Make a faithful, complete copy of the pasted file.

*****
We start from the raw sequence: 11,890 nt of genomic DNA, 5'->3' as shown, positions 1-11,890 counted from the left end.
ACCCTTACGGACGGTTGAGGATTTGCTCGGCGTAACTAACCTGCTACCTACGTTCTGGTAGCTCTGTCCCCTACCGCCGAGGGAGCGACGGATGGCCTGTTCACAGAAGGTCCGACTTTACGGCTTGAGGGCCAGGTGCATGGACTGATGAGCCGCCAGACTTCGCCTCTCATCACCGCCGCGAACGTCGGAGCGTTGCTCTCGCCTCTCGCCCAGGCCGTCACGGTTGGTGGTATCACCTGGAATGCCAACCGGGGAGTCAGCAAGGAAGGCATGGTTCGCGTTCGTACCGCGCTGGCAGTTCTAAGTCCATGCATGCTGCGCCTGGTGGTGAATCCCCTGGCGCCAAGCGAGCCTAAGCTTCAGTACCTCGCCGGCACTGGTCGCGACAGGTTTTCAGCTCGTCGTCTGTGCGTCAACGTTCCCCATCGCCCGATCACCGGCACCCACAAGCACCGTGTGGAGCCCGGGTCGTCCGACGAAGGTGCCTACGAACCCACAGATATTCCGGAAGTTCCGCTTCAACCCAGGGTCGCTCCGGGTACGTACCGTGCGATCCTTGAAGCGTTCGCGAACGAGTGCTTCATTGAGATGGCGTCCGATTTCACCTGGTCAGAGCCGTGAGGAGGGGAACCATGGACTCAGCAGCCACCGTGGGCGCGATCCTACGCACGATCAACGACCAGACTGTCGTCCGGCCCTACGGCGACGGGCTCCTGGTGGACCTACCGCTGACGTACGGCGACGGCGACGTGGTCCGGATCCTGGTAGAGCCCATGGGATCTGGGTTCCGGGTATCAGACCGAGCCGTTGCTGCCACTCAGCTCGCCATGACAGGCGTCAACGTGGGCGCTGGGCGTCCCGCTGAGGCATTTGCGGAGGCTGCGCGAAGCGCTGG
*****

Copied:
We start from the raw sequence: 11,890 nt of genomic DNA, 5'->3' as shown, positions 1-11,890 counted from the left end.
ACCCTTACGGACGGTTGAGGATTTGCTCGGCGTAACTAACCTGCTACCTACGTTCTGGTAGCTCTGTCCCCTACCGCCGAGGGAGCGACGGATGGCCTGTTCACAGAAGGTCCGACTTTACGGCTTGAGGGCCAGGTGCATGGACTGATGAGCCGCCAGACTTCGCCTCTCATCACCGCCGCGAACGTCGGAGCGTTGCTCTCGCCTCTCGCCCAGGCCGTCACGGTTGGTGGTATCACCTGGAATGCCAACCGGGGAGTCAGCAAGGAAGGCATGGTTCGCGTTCGTACCGCGCTGGCAGTTCTAAGTCCATGCATGCTGCGCCTGGTGGTGAATCCCCTGGCGCCAAGCGAGCCTAAGCTTCAGTACCTCGCCGGCACTGGTCGCGACAGGTTTTCAGCTCGTCGTCTGTGCGTCAACGTTCCCCATCGCCCGATCACCGGCACCCACAAGCACCGTGTGGAGCCCGGGTCGTCCGACGAAGGTGCCTACGAACCCACAGATATTCCGGAAGTTCCGCTTCAACCCAGGGTCGCTCCGGGTACGTACCGTGCGATCCTTGAAGCGTTCGCGAACGAGTGCTTCATTGAGATGGCGTCCGATTTCACCTGGTCAGAGCCGTGAGGAGGGGAACCATGGACTCAGCAGCCACCGTGGGCGCGATCCTACGCACGATCAACGACCAGACTGTCGTCCGGCCCTACGGCGACGGGCTCCTGGTGGACCTACCGCTGACGTACGGCGACGGCGACGTGGTCCGGATCCTGGTAGAGCCCATGGGATCTGGGTTCCGGGTATCAGACCGAGCCGTTGCTGCCACTCAGCTCGCCATGACAGGCGTCAACGTGGGCGCTGGGCGTCCCGCTGAGGCATTTGCGGAGGCTGCGCGAAGCGCTGG